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Beach approach to cuisine

July 25, 2014
Maggie Wolff Peterson , Shepherdstown Chronicle

Two family beach trips, two approaches to cuisine.

I will soon be spending a week in Bethany with my sister, her husband and kids, and our parents. I'll be quartered in the larger of the two bunk-bed rooms, since my husband will have exhausted his vacation days before this trip begins. I don't really mind sleeping in a twin bed, all by myself, in a room all by myself. That alone is a kind of vacation from my real life.

My sister just sent me the master grocery list for our trip. It is based on a meal schedule that emphasizes spaghetti sauce from a jar, burgers and dogs on the grill, and spices no more exotic than garlic salt. My mother believes in a few shakes of this on boneless, skinless chicken breasts that bake in the oven. Never mind brining, or leaving the bird skin-on and bone-in for juiciness and flavor. A little simple baked chicken, a little vinegar-and-oil salad, and that's dinner.

Somehow, it's delicious. My mother's cooking always has been.

Besides, beach cooking ought not be difficult. The steps between sandy feet under the outside spigot and hands in the kitchen sink ought to be few. There's little need for finesse. The ocean air makes everything taste better.

Still, I try to instruct my mother in making onion jam, a concoction of sweet onions, sauteed very slowly in olive oil and finished with splashes of white wine and broth. This recipe is how I start almost everything, from sauces for pasta or protein, to sauted veggies. It's even good, smeared on crostini, with a little shaved Asiago cheese on top.

"Very nice," my mother says.

I suggest perhaps a nice sourdough boule in addition to the squishy sandwich bread on the master shopping list.

"If you want," says mom.

I offer to do kitchen duty, take a night's cooking for myself.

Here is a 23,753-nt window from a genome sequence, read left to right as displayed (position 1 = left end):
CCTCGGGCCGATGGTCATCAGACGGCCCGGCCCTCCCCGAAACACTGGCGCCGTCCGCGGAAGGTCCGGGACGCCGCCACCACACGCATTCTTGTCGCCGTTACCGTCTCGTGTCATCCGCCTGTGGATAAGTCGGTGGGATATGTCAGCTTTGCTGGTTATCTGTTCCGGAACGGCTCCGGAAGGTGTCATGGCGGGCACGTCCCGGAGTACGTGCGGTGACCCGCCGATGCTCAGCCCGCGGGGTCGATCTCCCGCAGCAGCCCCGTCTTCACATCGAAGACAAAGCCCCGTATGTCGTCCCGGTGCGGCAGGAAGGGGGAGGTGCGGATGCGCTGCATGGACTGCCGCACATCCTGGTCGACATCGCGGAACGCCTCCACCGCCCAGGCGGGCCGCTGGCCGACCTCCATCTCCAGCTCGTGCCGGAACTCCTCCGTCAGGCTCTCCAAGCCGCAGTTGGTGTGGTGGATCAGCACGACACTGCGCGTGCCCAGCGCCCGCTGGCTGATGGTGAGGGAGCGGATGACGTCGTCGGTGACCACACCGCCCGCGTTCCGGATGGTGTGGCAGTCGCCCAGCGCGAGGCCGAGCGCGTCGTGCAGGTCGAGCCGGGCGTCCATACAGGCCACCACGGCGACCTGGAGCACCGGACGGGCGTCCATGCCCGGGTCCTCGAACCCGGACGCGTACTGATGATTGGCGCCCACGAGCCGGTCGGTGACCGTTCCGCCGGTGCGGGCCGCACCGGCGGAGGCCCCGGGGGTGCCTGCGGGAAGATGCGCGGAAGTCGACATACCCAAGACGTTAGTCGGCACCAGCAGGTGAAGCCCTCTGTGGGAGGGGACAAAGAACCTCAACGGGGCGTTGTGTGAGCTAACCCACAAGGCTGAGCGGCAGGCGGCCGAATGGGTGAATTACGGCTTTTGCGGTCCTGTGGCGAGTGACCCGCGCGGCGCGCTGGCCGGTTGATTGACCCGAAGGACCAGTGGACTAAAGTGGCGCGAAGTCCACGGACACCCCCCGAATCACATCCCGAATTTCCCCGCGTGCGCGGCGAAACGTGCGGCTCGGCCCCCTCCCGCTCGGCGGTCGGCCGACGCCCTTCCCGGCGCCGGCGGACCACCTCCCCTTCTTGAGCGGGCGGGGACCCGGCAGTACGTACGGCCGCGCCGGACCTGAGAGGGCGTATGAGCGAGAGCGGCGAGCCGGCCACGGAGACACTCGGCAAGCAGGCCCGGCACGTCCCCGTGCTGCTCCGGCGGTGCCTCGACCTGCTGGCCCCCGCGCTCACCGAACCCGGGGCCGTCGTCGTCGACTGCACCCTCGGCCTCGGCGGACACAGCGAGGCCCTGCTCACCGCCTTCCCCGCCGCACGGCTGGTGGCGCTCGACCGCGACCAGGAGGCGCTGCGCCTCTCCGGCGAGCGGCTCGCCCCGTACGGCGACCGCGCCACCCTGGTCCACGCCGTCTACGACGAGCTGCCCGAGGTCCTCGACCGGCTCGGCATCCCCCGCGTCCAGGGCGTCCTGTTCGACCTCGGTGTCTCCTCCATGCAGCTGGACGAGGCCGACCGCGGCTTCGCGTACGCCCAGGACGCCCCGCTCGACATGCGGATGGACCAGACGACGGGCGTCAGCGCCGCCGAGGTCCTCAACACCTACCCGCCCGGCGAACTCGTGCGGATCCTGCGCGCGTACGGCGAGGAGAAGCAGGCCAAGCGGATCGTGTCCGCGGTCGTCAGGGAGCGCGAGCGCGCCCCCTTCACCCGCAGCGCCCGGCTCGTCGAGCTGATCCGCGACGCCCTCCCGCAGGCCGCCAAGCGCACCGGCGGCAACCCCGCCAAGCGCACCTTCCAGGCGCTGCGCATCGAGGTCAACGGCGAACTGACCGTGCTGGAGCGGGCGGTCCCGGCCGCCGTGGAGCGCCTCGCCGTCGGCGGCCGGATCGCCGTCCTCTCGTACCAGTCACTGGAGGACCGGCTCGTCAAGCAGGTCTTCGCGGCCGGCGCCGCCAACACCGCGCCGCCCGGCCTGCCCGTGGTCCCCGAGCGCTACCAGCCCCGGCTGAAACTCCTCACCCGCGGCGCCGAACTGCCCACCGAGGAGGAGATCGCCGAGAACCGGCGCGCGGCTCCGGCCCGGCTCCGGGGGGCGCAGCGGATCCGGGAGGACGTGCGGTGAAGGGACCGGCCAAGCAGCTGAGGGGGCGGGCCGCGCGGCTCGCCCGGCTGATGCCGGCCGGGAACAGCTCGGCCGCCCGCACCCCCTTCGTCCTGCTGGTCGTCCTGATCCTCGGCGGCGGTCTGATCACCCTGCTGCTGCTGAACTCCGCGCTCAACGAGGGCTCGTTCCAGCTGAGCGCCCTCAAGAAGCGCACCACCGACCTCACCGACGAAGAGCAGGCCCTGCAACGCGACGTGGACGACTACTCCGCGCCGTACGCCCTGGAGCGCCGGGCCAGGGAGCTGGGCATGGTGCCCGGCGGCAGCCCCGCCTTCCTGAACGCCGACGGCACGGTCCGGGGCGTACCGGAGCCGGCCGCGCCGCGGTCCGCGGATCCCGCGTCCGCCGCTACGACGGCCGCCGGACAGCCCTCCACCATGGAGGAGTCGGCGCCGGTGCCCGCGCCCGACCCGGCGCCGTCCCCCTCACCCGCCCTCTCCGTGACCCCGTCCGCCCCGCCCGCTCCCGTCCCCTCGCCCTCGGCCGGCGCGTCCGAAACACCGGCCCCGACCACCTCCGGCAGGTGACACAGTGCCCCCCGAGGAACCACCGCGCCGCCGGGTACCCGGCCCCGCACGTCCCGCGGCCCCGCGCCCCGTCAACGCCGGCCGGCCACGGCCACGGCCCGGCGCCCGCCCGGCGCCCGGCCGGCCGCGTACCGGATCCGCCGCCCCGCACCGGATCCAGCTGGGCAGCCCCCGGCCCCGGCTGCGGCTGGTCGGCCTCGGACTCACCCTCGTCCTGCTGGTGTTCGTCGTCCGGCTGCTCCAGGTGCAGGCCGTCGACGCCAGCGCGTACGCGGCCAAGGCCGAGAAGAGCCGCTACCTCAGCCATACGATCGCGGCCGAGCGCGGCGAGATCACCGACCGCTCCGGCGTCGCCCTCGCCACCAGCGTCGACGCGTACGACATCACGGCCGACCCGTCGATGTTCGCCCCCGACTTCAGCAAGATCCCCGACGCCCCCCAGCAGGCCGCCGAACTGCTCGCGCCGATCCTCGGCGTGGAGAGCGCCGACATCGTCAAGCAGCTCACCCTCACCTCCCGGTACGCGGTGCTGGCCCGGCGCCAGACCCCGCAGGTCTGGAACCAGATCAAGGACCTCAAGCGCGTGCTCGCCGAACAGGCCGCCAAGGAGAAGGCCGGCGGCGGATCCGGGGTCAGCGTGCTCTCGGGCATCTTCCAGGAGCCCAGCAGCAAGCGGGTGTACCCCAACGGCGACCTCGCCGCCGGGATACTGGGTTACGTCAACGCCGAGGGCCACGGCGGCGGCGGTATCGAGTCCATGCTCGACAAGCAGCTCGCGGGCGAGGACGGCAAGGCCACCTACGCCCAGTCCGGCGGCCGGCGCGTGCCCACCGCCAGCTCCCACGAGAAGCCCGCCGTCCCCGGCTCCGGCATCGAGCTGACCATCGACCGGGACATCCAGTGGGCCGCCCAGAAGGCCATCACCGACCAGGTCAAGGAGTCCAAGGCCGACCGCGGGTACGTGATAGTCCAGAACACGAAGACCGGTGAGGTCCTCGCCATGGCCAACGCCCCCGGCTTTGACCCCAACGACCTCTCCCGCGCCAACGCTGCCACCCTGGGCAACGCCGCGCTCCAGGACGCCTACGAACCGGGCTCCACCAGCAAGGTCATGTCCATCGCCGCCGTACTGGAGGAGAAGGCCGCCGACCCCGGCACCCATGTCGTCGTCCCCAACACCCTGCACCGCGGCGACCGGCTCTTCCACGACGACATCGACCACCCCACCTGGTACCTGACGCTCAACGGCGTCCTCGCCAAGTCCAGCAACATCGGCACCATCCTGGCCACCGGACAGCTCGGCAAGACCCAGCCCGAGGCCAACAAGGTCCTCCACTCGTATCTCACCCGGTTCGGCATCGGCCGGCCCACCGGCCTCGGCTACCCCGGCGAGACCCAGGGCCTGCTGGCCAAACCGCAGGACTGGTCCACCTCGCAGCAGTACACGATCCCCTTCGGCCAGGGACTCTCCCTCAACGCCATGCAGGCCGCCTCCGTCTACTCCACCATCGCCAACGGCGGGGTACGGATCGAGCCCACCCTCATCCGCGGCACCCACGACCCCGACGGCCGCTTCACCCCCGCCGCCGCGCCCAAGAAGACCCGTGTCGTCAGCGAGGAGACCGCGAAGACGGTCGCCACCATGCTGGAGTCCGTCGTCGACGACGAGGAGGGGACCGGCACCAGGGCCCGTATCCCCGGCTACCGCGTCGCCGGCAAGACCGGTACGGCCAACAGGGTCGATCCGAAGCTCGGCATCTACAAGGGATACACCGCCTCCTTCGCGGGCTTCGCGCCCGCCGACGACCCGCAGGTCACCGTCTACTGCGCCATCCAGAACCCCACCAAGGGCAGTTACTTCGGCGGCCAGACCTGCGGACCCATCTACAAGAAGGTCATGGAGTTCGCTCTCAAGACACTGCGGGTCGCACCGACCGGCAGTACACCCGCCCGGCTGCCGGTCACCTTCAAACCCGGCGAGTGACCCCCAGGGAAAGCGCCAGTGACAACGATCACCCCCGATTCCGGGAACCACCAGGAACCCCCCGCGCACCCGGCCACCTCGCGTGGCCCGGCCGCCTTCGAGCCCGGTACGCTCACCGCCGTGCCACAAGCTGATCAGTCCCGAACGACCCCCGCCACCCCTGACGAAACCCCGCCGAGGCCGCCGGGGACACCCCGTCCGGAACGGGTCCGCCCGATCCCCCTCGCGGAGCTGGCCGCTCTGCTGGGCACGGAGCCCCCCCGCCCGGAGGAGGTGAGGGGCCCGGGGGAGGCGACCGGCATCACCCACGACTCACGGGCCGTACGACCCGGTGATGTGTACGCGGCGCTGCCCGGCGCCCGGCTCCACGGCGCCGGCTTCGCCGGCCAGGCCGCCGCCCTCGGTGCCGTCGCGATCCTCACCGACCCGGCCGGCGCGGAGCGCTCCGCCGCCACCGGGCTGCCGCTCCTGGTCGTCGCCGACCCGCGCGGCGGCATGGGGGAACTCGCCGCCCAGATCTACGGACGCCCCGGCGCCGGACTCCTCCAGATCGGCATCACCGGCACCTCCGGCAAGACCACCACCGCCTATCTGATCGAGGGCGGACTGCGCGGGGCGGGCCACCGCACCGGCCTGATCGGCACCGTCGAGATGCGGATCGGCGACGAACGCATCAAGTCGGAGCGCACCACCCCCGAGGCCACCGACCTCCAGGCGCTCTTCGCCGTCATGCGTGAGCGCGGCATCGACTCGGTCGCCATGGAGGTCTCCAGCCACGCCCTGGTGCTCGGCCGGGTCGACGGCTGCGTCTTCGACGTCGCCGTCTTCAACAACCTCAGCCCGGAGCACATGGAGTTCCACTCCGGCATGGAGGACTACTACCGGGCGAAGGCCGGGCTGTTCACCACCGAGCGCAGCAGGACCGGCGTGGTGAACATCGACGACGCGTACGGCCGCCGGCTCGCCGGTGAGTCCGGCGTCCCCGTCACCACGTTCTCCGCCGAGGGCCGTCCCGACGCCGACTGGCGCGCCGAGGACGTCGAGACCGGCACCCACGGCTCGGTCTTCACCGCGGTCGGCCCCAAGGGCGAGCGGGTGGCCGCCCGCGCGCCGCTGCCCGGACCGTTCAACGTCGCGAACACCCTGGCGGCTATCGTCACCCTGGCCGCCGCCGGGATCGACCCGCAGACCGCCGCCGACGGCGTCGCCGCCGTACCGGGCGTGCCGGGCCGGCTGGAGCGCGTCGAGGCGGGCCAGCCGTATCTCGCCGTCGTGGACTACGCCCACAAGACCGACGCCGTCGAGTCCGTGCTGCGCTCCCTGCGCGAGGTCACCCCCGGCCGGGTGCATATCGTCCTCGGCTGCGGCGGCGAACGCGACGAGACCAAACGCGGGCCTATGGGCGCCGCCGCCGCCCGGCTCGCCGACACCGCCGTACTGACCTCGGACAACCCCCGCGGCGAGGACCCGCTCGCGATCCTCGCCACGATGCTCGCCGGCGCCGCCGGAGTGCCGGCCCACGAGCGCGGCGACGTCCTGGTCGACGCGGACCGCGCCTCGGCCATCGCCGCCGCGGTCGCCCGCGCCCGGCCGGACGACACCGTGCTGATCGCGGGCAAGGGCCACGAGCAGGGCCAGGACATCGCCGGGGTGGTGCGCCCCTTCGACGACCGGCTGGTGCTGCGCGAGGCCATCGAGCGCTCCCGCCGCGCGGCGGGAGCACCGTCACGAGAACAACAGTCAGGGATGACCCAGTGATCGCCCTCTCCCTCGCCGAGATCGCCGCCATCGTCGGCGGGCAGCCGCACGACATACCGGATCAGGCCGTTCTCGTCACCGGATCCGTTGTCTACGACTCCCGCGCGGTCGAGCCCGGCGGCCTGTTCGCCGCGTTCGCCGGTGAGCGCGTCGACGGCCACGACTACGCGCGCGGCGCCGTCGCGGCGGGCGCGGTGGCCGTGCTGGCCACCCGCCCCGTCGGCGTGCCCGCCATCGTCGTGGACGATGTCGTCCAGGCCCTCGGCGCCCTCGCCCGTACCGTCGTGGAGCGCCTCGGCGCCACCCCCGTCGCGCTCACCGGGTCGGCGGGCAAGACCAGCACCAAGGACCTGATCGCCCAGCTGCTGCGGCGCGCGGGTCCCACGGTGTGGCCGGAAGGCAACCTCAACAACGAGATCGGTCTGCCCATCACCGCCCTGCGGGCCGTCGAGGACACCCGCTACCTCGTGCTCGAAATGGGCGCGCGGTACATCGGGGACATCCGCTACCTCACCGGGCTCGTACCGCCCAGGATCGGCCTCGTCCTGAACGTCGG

"No bother," mom says.

So, there I'll be, in a twin bed in a kids' room, eating the meals my mom makes. It will be fantastic.

Meanwhile, there's another beach trip booked for me, with my husband's side of the family. This trip features stacks of Bon Appetit magazines on the coffee table, with tabs stuck to pages of recipes that will be perfected. One of the members of our group is a chef and culinary instructor, whose hands are the surest and knife skills the most precise. Just for an amuse bouche, she will convert fresh fish, olive oil, lime and jalapeno into ceviche, served in stemmed martini glasses on the oceanfront deck.

"Don't overdo," she'll say. "Dinner's coming."

We take turns producing meals. My culinary skills fall somewhere between our housemate, the chef, and our now-adult children, who were added to the cooking schedule as teens. They have never failed to surprise us with thoughtfully planned and deliciously executed meals.

Among the rest of us, I am probably the least doctrinaire in my cooking. I consult recipes for guidance, mostly, then do what I think tastes good. I have never been one to follow rules. I usually let the farm market and fresh-fish counter direct me toward what I'll be cooking.

My husband's mother usually makes a dish from fresh corn and scallops that is simultaneously deeply savory and as sweet as country air. Another of our group is a fisherman, who will certainly bring us something fresh from the surf to throw on the grill. Perhaps we will get a bushel of blue crabs, some corn, potatoes and kielbasa, spread newspapers on the table and put together a seafood boil.

In the mornings, I take a long walk along the beach. It is the best breathing I do all year, and the most fertile time for thinking. It also expends some calories. But thank goodness it has been years since I gave much worry to the appearance of my girth in a bathing suit.

 
 

 

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